• Russia's national non-alcoholic drink is kvass, and the national alcoholic drink is vodka; its production in Russia (and elsewhere) dates back to the 14th century. The country has the world's highest vodka consumption, while beer is the most popular alcoholic beverage. Wine has become increasingly popular in Russia in the 21st century. Tea has been popular in Russia for centuries.
  • Football is the most popular sport in Russia. Ice hockey is very popular in Russia, and the Soviet national ice hockey team dominated the sport internationally throughout its existence. Bandy is Russia's national sport, and it has historically been the highest-achieving country in the sport. The Russian national basketball team won the EuroBasket 2007, and the Russian basketball club PBC CSKA Moscow is among the most successful European basketball teams. The annual Formula One Russian Grand Prix was held at the Sochi Autodrom in the Sochi Olympic Park, until its termination following the Russian invasion of Ukraine in 2022. Historically, Russian athletes have been one of the most successful contenders in the Olympic Games.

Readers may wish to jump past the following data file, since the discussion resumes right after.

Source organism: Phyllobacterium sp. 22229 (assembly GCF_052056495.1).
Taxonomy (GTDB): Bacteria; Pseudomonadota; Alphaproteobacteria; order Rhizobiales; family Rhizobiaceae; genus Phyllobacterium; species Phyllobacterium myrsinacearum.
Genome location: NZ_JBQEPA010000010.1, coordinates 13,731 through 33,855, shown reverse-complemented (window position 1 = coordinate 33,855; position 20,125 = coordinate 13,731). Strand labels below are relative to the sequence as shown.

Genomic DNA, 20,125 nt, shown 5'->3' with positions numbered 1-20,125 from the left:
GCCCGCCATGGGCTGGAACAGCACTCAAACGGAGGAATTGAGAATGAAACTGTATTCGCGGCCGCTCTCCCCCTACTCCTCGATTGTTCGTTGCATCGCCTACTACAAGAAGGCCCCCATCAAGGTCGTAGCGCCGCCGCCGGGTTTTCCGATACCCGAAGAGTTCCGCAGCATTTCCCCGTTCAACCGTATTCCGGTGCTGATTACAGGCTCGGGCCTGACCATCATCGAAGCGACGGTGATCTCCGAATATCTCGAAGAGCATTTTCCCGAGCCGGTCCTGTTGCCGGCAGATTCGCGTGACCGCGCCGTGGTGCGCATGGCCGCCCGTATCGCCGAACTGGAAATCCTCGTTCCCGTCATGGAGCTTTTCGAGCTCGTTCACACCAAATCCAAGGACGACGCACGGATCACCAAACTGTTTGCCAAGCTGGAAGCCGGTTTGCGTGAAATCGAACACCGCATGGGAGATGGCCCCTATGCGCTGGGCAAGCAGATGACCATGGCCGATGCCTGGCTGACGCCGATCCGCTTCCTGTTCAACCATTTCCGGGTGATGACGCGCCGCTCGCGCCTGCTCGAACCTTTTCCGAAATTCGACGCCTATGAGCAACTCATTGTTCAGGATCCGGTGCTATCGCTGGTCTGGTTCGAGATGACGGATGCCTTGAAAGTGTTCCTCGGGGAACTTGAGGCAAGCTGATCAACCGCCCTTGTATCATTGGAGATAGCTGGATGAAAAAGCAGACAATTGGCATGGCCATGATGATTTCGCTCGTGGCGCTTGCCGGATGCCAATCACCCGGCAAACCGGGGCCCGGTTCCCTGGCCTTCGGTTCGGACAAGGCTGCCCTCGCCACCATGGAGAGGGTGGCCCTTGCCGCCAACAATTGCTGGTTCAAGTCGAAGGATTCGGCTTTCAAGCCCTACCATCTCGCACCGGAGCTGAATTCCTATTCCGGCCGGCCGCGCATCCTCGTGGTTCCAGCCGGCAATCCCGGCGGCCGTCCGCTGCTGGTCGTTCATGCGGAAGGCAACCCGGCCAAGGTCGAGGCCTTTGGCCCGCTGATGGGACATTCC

EtymologyThe word Rus' is derived from the Rus' people, who were a Swedish tribe, and where the three original members of the Rurikid dynastry came from. The Finnish word for Swedes, ruotsi, has the same origin. The word Russia is a Medieval Latin name for Rus', a medieval state populated primarily by the East Slavs. In modern historiography, this state is usually denoted as Kievan Rus' after its capital city.